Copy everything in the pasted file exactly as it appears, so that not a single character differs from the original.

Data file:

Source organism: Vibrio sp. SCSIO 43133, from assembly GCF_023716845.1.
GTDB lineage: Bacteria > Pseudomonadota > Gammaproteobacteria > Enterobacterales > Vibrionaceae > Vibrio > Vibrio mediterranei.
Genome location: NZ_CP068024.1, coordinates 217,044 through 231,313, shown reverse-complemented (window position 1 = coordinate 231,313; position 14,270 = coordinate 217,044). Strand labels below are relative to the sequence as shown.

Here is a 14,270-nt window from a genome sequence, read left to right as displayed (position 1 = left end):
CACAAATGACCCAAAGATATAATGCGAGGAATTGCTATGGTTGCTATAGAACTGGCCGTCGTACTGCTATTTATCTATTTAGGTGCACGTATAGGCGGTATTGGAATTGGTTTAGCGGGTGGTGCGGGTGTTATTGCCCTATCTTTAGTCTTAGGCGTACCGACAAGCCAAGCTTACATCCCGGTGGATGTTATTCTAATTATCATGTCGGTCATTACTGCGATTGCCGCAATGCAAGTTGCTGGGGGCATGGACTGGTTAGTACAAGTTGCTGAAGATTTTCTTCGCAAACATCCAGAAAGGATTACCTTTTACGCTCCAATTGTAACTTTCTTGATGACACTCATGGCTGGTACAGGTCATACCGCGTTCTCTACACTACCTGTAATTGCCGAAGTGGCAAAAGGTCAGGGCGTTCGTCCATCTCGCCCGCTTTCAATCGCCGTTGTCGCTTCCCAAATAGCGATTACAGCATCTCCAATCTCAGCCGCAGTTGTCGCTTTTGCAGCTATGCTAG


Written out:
Source organism: Vibrio sp. SCSIO 43133, from assembly GCF_023716845.1.
GTDB lineage: Bacteria > Pseudomonadota > Gammaproteobacteria > Enterobacterales > Vibrionaceae > Vibrio > Vibrio mediterranei.
Genome location: NZ_CP068024.1, coordinates 217,044 through 231,313, shown reverse-complemented (window position 1 = coordinate 231,313; position 14,270 = coordinate 217,044). Strand labels below are relative to the sequence as shown.

Here is a 14,270-nt window from a genome sequence, read left to right as displayed (position 1 = left end):
CACAAATGACCCAAAGATATAATGCGAGGAATTGCTATGGTTGCTATAGAACTGGCCGTCGTACTGCTATTTATCTATTTAGGTGCACGTATAGGCGGTATTGGAATTGGTTTAGCGGGTGGTGCGGGTGTTATTGCCCTATCTTTAGTCTTAGGCGTACCGACAAGCCAAGCTTACATCCCGGTGGATGTTATTCTAATTATCATGTCGGTCATTACTGCGATTGCCGCAATGCAAGTTGCTGGGGGCATGGACTGGTTAGTACAAGTTGCTGAAGATTTTCTTCGCAAACATCCAGAAAGGATTACCTTTTACGCTCCAATTGTAACTTTCTTGATGACACTCATGGCTGGTACAGGTCATACCGCGTTCTCTACACTACCTGTAATTGCCGAAGTGGCAAAAGGTCAGGGCGTTCGTCCATCTCGCCCGCTTTCAATCGCCGTTGTCGCTTCCCAAATAGCGATTACAGCATCTCCAATCTCAGCCGCAGTTGTCGCTTTTGCAGCTATGCTAG